climate change threatens already today the health of millions of people. This is the result of scientists in a study published in the journal Lancet. In the work of the United Nations, as well as 27 leading research institutions were involved. Accordingly, 18 million more people at risk the heat were in last year’s waves exposed as 2016. In comparison to the year 2000, there were 157 million more.

As the heat threatened to apply to people who are over 65 years of age, live in cities, or Diabetes, a cardiovascular disease or chronic respiratory problems. An effect was the number of climate change vulnerable people particularly hard on the rise: more densely populated areas have experienced a disproportionately large rise in temperature: There were 2017, an average of 0.8 degrees Celsius compared to 1986. In the same period, the global average temperature rose by 0.3 degrees Celsius.

The researchers warn in the study, in addition to the fact that due to the rising temperatures, tropical diseases continue to spread. Such as Malaria and dengue fever. The heat is often associated with air pollution in the cities. 97 percent of the studied cities in countries with low-and middle-income levels do not meet the air quality guidelines of the world health organization (WHO).

More heat-related downtime

The heating also leads to more work hours for the heat to fail. In 2017, there were 153 billion hours worldwide, 62 billion more than in the year 2000. In addition, other economic losses: In the past year, 712 extreme weather events led to a global loss of 326 billion dollars (approximately 288 million Euro), almost three times the amount of 2016.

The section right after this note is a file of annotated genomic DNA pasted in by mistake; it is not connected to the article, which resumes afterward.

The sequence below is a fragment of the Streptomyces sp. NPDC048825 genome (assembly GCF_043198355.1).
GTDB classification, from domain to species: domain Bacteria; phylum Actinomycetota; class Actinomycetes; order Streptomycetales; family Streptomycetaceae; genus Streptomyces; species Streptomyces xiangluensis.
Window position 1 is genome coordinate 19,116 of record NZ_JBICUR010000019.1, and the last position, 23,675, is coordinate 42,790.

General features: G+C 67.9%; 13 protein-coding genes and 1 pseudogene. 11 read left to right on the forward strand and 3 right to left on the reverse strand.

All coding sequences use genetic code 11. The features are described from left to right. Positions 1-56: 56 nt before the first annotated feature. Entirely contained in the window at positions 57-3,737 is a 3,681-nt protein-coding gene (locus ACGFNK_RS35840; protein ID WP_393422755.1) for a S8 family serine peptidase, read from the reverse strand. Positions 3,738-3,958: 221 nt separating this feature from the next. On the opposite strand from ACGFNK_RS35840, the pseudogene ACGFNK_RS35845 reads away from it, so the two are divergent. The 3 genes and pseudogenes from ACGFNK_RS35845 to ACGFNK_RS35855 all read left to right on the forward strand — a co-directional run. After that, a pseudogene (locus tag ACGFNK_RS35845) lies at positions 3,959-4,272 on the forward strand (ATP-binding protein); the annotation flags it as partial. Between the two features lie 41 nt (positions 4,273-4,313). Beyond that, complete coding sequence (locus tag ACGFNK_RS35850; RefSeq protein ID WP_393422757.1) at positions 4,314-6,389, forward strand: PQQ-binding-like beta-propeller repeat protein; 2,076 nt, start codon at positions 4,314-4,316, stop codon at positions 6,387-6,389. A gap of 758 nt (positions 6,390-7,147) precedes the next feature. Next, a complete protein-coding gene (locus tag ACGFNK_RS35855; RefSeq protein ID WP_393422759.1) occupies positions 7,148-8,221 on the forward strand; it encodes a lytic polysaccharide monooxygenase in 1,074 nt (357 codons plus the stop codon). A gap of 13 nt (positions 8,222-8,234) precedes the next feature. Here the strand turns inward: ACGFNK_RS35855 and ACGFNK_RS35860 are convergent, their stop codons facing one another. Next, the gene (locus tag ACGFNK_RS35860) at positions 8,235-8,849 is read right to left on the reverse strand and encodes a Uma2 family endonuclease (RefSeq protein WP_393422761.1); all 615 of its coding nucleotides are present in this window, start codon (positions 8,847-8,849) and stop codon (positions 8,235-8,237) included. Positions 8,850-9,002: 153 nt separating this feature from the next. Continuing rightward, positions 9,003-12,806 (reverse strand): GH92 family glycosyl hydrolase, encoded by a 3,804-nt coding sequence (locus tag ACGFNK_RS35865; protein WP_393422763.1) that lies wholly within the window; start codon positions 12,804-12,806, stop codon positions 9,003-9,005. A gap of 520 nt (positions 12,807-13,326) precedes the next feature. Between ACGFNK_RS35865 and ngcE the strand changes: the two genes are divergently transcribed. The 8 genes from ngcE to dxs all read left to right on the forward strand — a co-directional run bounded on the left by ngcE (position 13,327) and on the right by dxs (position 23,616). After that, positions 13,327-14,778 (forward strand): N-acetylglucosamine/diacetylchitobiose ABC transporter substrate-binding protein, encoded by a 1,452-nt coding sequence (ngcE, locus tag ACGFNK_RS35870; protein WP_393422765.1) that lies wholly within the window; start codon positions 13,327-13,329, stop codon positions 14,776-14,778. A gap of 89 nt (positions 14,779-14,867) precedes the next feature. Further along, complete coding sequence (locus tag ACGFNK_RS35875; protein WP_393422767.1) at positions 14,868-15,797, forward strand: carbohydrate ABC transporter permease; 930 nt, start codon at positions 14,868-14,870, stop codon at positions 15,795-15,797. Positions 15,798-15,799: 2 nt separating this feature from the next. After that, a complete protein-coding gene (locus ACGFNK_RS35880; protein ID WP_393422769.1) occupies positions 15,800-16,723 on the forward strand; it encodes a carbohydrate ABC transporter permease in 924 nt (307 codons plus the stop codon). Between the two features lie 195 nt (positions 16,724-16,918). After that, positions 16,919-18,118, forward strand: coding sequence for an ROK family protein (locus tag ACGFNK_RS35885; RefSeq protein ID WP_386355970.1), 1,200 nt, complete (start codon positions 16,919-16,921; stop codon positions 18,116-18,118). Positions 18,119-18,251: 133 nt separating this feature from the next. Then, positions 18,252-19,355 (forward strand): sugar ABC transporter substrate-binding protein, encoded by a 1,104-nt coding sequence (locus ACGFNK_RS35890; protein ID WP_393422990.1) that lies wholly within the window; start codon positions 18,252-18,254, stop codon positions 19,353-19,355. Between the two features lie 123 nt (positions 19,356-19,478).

“today’s changes of heat waves and of working assets to give advance warning of the increased and overwhelming impact on public health, are expected if temperatures continue to rise,” he quoted the trade sachrift Lancet, the researcher Hilary Graham of the University of York.

But there are bright spots, write the authors. So, global coal consumption has fallen since 2013. The performance of the 2017 power plants built on is divided into 157 gigawatts from renewable energy and 70 GW from fossil fuels. “Exciting Trends in key areas of health, including the phase-out of coal, the use of healthier, cleaner mode of transport and the adaptation of the health system, to justify a cautious optimism,” write the researchers.

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